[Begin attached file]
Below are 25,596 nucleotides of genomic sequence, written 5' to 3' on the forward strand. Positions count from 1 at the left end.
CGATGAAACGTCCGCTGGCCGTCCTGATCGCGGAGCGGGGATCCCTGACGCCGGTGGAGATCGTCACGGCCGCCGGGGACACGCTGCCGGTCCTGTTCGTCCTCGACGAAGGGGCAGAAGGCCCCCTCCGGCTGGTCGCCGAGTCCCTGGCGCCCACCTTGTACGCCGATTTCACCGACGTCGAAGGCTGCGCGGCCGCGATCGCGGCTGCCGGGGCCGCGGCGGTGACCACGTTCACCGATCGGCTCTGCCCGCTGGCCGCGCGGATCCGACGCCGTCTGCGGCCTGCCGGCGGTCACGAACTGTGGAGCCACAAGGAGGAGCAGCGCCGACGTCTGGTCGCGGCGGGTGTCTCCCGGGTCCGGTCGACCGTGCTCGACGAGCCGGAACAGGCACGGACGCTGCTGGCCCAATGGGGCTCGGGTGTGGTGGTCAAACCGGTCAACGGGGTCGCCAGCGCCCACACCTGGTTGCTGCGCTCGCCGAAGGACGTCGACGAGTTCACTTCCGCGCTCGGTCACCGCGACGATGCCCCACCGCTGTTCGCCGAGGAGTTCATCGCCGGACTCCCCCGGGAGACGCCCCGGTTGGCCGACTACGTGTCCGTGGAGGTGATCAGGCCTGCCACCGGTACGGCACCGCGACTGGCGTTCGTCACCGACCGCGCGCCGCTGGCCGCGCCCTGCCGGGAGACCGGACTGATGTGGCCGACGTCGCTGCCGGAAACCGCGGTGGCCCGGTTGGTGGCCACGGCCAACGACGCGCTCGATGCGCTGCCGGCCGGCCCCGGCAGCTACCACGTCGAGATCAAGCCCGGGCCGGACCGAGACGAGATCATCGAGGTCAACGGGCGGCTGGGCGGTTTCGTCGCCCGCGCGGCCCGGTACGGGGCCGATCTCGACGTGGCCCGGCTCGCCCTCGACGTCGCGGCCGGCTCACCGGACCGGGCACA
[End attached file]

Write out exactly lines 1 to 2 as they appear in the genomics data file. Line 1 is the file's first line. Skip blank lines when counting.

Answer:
Below are 25,596 nucleotides of genomic sequence, written 5' to 3' on the forward strand. Positions count from 1 at the left end.
CGATGAAACGTCCGCTGGCCGTCCTGATCGCGGAGCGGGGATCCCTGACGCCGGTGGAGATCGTCACGGCCGCCGGGGACACGCTGCCGGTCCTGTTCGTCCTCGACGAAGGGGCAGAAGGCCCCCTCCGGCTGGTCGCCGAGTCCCTGGCGCCCACCTTGTACGCCGATTTCACCGACGTCGAAGGCTGCGCGGCCGCGATCGCGGCTGCCGGGGCCGCGGCGGTGACCACGTTCACCGATCGGCTCTGCCCGCTGGCCGCGCGGATCCGACGCCGTCTGCGGCCTGCCGGCGGTCACGAACTGTGGAGCCACAAGGAGGAGCAGCGCCGACGTCTGGTCGCGGCGGGTGTCTCCCGGGTCCGGTCGACCGTGCTCGACGAGCCGGAACAGGCACGGACGCTGCTGGCCCAATGGGGCTCGGGTGTGGTGGTCAAACCGGTCAACGGGGTCGCCAGCGCCCACACCTGGTTGCTGCGCTCGCCGAAGGACGTCGACGAGTTCACTTCCGCGCTCGGTCACCGCGACGATGCCCCACCGCTGTTCGCCGAGGAGTTCATCGCCGGACTCCCCCGGGAGACGCCCCGGTTGGCCGACTACGTGTCCGTGGAGGTGATCAGGCCTGCCACCGGTACGGCACCGCGACTGGCGTTCGTCACCGACCGCGCGCCGCTGGCCGCGCCCTGCCGGGAGACCGGACTGATGTGGCCGACGTCGCTGCCGGAAACCGCGGTGGCCCGGTTGGTGGCCACGGCCAACGACGCGCTCGATGCGCTGCCGGCCGGCCCCGGCAGCTACCACGTCGAGATCAAGCCCGGGCCGGACCGAGACGAGATCATCGAGGTCAACGGGCGGCTGGGCGGTTTCGTCGCCCGCGCGGCCCGGTACGGGGCCGATCTCGACGTGGCCCGGCTCGCCCTCGACGTCGCGGCCGGCTCACCGGACCGGGCACA